Early last year, two well-known international publishing companies and probably a few years ago a professor working at the World Trade Institute in Geneva sent me specimen copies of several textbooks on intellectual property law to my Dhaka University address from the United States, the United Kingdom and Switzerland. The publishers shipped the books consigning with two popular international courier companies and the professor sent her own book by the ordinary postal mail. Before the books arrived, they sent me emails attaching the invoices for parcels. Accordingly, I kept eagerly waiting to receive the books.
Finding no calls after several weeks, I contacted the Bangladesh Post several times by email but still today I could not find the book sent by post. However, within a week of receiving the publishing house's email, I got a call from a courier company, and they informed me that I have to show my national identity card and pay the customs duty at the Bangladesh Customs to take delivery of the books. Then I contacted the Bangladesh Customs through my representative, and they informed me that the customs duty requires to be paid according to the price or weight of the book. It was found that even though the price was not written on the invoice, the amount of customs duty charged thereon was more than the price of the book displayed on the Amazon website. Subsequently, I phoned a couple of customs officials I knew, to enquire about the matter, but to no avail. I then informed the publishing company that it would not be possible for me to accept the books after paying the local customs duty.
The publishing company was very surprised to learn that the customs duty required to be paid for the complimentary copy of the textbook sent to the teacher. They told me that they could not have imagined this would happen anywhere in the world. In fact, in all countries of the world, publishing companies or authors send courtesy copies of their published books to course teachers for the purpose of increasing sales, and the teachers recommend the books to the students based on the merit. In a country like ours, these gracious books are very much needed by teachers like us who are involved in higher education; because it is almost impossible for many of us to buy a book of the kind by saving money from our salary which is often poor even compared to that of our neighbouring countries.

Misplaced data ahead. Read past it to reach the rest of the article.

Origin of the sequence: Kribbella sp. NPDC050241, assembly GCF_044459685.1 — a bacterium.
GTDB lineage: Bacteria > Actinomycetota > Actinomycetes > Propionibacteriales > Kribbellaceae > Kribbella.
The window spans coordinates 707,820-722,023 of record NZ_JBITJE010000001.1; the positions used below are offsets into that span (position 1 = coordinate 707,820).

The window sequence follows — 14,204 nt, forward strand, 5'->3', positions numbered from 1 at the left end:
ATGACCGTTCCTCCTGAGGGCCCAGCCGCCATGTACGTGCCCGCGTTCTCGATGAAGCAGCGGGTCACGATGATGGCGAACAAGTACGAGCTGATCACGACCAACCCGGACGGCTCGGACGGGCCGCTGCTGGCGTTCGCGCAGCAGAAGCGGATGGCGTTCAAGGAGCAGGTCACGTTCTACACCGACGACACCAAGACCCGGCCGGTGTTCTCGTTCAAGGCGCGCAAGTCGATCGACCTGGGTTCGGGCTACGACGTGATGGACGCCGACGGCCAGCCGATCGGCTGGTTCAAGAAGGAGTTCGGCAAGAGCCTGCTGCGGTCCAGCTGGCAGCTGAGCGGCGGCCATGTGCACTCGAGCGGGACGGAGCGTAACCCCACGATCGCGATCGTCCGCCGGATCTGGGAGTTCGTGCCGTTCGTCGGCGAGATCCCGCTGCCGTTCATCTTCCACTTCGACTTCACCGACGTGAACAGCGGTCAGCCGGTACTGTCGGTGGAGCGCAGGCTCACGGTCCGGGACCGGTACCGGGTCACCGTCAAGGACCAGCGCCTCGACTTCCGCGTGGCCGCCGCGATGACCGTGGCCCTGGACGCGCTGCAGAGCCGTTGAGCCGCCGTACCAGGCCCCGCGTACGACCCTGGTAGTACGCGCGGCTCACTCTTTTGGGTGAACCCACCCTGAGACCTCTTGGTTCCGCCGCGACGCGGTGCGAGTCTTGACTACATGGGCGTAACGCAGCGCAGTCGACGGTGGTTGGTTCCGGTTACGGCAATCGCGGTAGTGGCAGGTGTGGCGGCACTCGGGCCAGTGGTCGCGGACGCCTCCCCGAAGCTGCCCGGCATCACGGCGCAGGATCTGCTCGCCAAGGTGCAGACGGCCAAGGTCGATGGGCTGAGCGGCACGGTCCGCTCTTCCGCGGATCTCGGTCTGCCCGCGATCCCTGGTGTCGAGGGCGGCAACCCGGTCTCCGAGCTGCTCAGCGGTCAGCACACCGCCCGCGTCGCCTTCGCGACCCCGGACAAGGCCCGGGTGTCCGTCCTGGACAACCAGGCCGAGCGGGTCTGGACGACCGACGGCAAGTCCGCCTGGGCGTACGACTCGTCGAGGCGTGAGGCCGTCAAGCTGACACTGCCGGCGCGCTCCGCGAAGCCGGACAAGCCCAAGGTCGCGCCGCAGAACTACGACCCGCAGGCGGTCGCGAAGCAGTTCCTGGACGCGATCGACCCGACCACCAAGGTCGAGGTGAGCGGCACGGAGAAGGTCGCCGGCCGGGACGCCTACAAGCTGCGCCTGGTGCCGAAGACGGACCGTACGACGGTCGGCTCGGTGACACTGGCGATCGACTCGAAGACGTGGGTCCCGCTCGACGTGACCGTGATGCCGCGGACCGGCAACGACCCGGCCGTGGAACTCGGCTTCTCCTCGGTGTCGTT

With all this, fifty years after the independence, Bangladesh has not yet reached the right place in higher education. When the news of the backwardness of domestic higher education institutions comes out in the rankings of various ranking institutions of the world, the issue of higher education is discussed for a while, but it goes out of the discussion again. To reach the right place in higher education by delivering quality education, qualified teachers, eligible students, and quality infrastructure such as modern libraries and a variety of learning materials are badly needed. However, libraries are often unable to subscribe to the latest editions of online or offline books, journals, periodicals, reports, and various subject-based databases due to lack of adequate budget allocation for education. Further, although students and teachers were somewhat involved in online education during the Covid-19 pandemic period, the country's education system is still largely dependent on offline books, journals, periodicals, and reports. Most of them are even now written in foreign languages i.e., particularly in English and they are all imported.